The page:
• HIV (human immunodeficiency virus) is a virus that damages the cells in your immune system and weakens your ability to fight everyday infections and disease.
• AIDS (acquired immune deficiency syndrome) is the name used to describe a number of potentially life-threatening infections and illnesses that happen when your immune system has been severely damaged by the HIV virus.
There are 2 major challenges when it comes to effective LTBI treatment
1 Insufficient coverage rates
Coverage rates of LTBI treatment are insufficient. Coverage is low among one of the most vulnerable patient groups - children aged under 5 years, reaching only 33%. 1
Among the 23 high TB/HIV burden countries with reported data, coverage of TB preventive treatment to people newly enrolled in HIV care ranged from ranged from less than 1% in Thailand to 89% in Zimbabwe, and there are still countries where the coverage cannot be calculated.1
The United Nation General Assembly Declaration Political declaration has for the first time in history specified a target for people to be put on LTBI treatment with focus on high burden countries - 30 million individuals over 2018-2022.14
2 Adherence and completion rates
Low adherence & completion rates lead to high lifelong risk of active TB.15,16
Completion of LTBI treatment is more likely with regimens of 3-4 months compared to those that require longer treatment duration (meta-analysis). 15
Overall completion rates worsen depending on treatment course duration. 16
Adapted from Goswami ND, et al (2012).
Cost effective LTBI treatment options
Shorter and cost effective LTBI treatments could be beneficial to tackle LTBI1
Why is cost-effectiveness important?
It indicates which interventions provide the highest "value for money" and helps in the choice of the interventions and programmes that maximise health for the available resources.
In this fight, we need to arm ourselves with the best tools available!
Over a 20-year period, treatment of LTBI with 3HP is predicted to result in 25 fewer lost QALYs and in 5.2 fewer cases of TB per 1000 individuals treated than with 9H.17
The quality-adjusted life year (QALY) is an outcome measure that expresses the duration and quality of life.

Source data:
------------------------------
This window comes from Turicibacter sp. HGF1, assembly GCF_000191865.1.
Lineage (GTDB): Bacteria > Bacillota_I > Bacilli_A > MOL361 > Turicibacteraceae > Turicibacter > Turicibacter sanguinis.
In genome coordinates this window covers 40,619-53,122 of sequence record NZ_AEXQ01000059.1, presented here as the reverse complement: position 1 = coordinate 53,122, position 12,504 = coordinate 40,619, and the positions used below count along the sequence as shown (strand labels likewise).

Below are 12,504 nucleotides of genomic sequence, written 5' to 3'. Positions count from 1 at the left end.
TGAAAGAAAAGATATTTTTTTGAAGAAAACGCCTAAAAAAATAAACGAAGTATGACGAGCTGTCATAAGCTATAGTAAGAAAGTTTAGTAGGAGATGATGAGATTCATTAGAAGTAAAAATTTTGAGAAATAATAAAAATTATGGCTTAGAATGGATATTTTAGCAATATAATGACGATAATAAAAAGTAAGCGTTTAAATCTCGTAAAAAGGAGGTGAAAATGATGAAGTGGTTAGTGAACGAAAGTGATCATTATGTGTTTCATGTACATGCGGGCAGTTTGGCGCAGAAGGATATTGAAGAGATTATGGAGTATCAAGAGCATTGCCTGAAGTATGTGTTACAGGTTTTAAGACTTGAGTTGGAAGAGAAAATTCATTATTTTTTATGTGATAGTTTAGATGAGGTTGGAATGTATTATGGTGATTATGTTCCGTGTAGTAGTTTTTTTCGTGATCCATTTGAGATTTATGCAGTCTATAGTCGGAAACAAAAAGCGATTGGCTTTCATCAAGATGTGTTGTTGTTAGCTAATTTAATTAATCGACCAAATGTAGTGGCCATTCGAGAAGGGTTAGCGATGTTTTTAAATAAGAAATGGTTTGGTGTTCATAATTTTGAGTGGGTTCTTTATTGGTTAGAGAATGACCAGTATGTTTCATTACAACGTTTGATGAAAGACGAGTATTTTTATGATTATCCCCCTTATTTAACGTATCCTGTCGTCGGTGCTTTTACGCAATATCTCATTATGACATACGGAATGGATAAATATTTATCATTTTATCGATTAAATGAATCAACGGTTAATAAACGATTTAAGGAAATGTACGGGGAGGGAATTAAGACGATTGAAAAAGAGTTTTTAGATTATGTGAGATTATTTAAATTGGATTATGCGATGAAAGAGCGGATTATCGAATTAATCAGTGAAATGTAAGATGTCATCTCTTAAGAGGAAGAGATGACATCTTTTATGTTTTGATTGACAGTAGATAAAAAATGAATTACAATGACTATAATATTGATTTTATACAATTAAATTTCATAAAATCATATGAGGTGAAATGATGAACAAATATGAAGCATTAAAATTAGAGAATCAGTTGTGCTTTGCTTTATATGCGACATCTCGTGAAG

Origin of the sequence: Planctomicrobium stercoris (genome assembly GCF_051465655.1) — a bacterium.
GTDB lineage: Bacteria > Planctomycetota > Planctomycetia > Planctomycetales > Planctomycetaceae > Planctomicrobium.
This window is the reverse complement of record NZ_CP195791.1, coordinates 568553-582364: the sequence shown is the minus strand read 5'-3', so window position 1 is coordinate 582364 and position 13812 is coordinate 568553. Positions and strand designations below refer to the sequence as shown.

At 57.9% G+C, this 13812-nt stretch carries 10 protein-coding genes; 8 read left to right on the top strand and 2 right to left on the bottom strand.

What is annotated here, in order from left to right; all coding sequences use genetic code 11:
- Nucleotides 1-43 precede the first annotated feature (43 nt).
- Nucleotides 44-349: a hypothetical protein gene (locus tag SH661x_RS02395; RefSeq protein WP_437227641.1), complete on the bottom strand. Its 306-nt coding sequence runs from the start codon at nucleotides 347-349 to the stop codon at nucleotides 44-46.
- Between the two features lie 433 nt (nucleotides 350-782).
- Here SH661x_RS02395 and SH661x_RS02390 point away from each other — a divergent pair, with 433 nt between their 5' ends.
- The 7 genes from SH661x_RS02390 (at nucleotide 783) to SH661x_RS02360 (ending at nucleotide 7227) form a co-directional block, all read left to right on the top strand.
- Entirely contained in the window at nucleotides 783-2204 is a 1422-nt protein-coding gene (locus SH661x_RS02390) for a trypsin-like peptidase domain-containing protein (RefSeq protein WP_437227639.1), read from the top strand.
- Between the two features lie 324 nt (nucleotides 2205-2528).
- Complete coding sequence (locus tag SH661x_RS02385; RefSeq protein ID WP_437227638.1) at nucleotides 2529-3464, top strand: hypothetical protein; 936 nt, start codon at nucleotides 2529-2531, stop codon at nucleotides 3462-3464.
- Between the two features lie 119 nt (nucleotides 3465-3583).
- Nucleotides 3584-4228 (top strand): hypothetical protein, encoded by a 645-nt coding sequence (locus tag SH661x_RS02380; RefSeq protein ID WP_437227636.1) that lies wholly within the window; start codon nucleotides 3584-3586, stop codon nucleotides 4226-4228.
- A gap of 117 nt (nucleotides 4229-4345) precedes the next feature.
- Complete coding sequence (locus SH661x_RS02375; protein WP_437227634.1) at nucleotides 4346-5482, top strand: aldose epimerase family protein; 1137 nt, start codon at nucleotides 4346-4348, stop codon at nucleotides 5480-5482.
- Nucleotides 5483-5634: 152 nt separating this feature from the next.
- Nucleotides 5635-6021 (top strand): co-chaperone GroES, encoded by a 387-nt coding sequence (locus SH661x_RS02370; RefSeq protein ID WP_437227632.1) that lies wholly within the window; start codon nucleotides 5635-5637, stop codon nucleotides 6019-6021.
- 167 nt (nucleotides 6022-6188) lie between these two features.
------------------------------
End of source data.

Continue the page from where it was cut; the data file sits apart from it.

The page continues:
Adapted from Shepardson D, et al (2013).
Research done in 2020 showcases that the combination of:
• upscaling contact tracing for children
• treating both active TB and LTBI with short regimen
is modelled as cost effective among children in the 12 countries for which the strategy was modelled.20
- Shorter regimens could reduce the refusal rates and are associated with higher adherence but these were less known by HCPs than longer regimens.11
- Only 1 out of 5 HCPs in South Africa and only 1 out of 2 HCPs in the US, where it is included in national guidelines, knew of 3HP.11
Available LTBI treatments: Average pricing and number of intakes for WHO recommended regimens
|Regimen description||Price, US$*||Number of day dosing**||Treatment duration||Schedule|
|6H 300mg of isoniazid||3.18||180||6 months||daily|
|9H 300mg of isoniazid||4.77||270||9 months||daily|
3HP 900mg of isoniazid +
900mg of rifapentine
|3R 600 mg of rifampicin||24.79||90||3 months||daily|
3HR 600 mg of rifampicin
+ 300 mg of isoniazid
1HP 600 mg of rifapentine
+ 300 mg of isoniazid
|4R 600 mg of rifampicin||33.05||120||4 months||daily|
4HR 600 mg of rifampicin
+ 300 mg of isoniazid
**1 month = 30days
Let’s make every dollar and cent count in the fight against TB!
The story of implementing LTBI treatment in real-life practice
For more in depth information on LTBI
Management of TB infection Continuing Medical Education (CME) opportunity available at:
- Module 1. Introduction to TB
- Module 2. Pathogenesis of TB
- Module 3. At risk populations
- Module 4. Identifying TB infection
- Module 5. TB Prevention Treatment (TPT)
- Module 6. Implementation of TB prevention
This eCME material has been developed with finacial support from Sanofi.
You can find more information on LTBI at the following websites
- World Health Organization Guidelines on LTBI
- World Health Organization Global TB Report
- The End TB strategy is a WHO initiative
- The CDC (US Centers for Disease Control and Prevention) LTBI guide for primary health care providers
- The European Centre for Disease Prevention and Control (ECDC) management of LTBI in Europe
- The Union website with in-depth information on TB prevention and guide to national TB guidelines around the world
- Stop TB Partnership information on developments in LTBI
- Australian Government Department of Health Position Statement on LTBI management
- TB FACTS information on LTBI from around the world, including South Africa and India
- The global fund
- The Treatment Action Group